I have a bed, but it doesn’t always get used. It collects things, a pile of things that – throughout the day – seem to sleep on the large mattress that stays cold at night with no warm bodies to fill its blankets. …and what of me, my open eyes in bleakest of hours? …and what of me, who is numb by day, who numbly clocks away his night on some blank schedule, pretending to make something out of nothing with dull eyes and an existential smile that’s lost in some abyss? Oh, what of me, a ‘fool on the hill’ in brooding thoughts, in a land unkept – toggling over confusion: am I insanely happy or am I merely depressed into the mattress? Or am I merely insane?
I have a bed, but it doesn’t always get used. I sleep standing and with my mouth drooped down and eyes teasing their lids. Sometimes, I crash for hours on the floor, because on odd nights, it is more appealing. Other sunlight-hours call my eyes shut on some couch or in the back of some car that is not mine. But mostly, I just wander to places I know not. The old creaky house I now know so better in the dark than in the light, and the weaving through the hallways like some labyrithmic Venetian street at night which seems to pull me closer and closer to some imaginary canal I’ve been looking for: that’s where I always am.
I have a bed, but it doesn’t always get used. One sits for months made and ready for my homeward return with sheets that are occasionally cleaned because that’s what mother’s do. Why change such traditions, even if it is simply cleaning clean sheets? Another sits awaiting some of the best night’s sleeps ever had – a bunk with my initials etched so painstakingly, so lovingly in its wood, and yet it has no sheets. It has no permanent dweller. It’s merely marked with initials that once graced its wooden racks. Yet another sits pawned off for some others’ use, likewise awaiting some return (but for mine?). None are permanent. None are home, and yet they all have been. None are right, not even with my own warmth pressing into their mattresses. Only the warmth of two bodies pressed into those blankets could make right these beds. Or would that even be enough?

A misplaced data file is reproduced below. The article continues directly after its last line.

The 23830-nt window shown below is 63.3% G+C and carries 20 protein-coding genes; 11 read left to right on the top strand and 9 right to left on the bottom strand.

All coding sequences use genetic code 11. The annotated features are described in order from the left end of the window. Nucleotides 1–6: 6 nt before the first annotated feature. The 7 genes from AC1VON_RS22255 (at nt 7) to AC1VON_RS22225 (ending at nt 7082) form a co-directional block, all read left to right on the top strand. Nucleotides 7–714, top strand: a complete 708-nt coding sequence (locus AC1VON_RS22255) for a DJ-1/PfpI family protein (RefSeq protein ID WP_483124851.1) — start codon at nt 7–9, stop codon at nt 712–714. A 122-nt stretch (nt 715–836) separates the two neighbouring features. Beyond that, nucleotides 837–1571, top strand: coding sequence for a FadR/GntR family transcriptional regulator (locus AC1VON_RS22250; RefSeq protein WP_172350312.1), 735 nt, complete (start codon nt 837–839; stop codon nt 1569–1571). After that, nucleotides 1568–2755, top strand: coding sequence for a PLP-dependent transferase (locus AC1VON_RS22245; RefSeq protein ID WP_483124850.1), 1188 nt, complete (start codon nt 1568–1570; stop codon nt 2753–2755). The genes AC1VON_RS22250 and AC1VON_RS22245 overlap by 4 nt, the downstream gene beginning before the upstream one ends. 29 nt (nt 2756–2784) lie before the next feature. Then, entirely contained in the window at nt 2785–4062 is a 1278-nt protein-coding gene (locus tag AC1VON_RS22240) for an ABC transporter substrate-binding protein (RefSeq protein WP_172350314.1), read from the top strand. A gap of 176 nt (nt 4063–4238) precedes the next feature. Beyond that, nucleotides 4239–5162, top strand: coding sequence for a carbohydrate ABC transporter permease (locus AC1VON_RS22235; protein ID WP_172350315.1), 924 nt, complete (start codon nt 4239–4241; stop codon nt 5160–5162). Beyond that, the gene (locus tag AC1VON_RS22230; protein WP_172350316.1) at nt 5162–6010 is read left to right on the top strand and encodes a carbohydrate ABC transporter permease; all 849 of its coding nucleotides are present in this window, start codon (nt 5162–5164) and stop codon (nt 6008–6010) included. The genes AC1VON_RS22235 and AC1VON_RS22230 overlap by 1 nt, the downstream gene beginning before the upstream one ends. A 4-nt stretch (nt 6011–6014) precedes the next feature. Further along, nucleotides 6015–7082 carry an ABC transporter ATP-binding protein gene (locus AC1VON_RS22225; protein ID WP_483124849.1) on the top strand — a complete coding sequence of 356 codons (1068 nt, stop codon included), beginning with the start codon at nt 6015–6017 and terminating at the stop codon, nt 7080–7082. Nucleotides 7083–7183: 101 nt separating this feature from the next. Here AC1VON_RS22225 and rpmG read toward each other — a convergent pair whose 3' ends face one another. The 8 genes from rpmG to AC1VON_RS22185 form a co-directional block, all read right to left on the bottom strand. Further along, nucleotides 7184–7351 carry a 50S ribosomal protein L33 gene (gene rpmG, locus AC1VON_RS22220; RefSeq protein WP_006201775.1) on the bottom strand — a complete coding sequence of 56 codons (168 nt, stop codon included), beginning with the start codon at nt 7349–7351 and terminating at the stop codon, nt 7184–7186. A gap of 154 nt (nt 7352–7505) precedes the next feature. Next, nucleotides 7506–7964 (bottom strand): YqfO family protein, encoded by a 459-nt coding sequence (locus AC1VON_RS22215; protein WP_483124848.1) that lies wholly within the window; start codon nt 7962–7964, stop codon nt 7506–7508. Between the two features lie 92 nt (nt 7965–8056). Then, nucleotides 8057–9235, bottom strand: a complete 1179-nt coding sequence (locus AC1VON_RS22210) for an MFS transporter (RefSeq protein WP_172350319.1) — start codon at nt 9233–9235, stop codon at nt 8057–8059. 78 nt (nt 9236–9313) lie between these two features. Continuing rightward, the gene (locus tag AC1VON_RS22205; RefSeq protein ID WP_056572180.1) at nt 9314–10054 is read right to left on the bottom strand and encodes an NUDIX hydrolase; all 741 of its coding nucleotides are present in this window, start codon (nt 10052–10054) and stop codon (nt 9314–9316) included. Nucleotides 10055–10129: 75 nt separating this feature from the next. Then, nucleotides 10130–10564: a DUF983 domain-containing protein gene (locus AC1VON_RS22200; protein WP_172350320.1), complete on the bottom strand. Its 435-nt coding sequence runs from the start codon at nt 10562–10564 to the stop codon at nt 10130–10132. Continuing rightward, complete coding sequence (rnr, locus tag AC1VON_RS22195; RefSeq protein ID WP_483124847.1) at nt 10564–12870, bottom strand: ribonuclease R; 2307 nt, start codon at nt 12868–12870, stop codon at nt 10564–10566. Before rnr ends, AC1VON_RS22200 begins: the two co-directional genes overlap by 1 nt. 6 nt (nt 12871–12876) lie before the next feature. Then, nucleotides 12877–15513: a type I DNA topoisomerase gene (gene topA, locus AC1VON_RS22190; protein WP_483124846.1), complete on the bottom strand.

I have a bed, but it doesn’t always get used. But that’s okay. There will be more beds. Big mattresses and clunky ones with peas underneath. Wee futons with bars like prison cells pressing through to curve and warp my body. Then, there are hospital beds for long visits or permanent stays, where I sometimes believe that the best sleep of all, the sleep I long for most, will be met in some worn hospital bed someday when Death, not the Sandman, comes whispering in my ears – their jobs so similar. Of course, there are matrimonial beds, the one of a couple I once knew, who toiled together through their engagement to make the bed with bare hands that they would someday put to a very sacred use. There’s stately beds, like that of wily Odysseus, marking a happy marriage of a powerful, wealthy leader and his beautifully adorned wife. Beds. There will be more beds.
No beds can I say I am ready for today. But for now, I just wait to sleep in Your arms. I’ll call that my bed. Just tell me where that is, and I’ll sleep there. Tell me when that is, and I’ll count sheep. I’ll keep the flock numbered and ordered by night, and I’ll tend them lovingly by day. Just tell me. Maybe I’ll sleep on some rock and call it a bed, and then, oh then, show me some staircase or path to take. Oh, I would sleep soundly on such a night. I would take a blanket to the floor if I could hear my Master call my name and seek him earnestly, spouting so willingly, ‘Here I am, Sir. Here I am.’ There’ll be other beds, like those I think of so oft, those I wish I had, but for now, I need to make sure I know what kind of bed is meant for me, what kind of sleep I sleep best to. So give me a bed. Just tell me. Just give me a bed, and I may sleep there, may sleep there for you, with you. I must first know that sleep before I can know any other.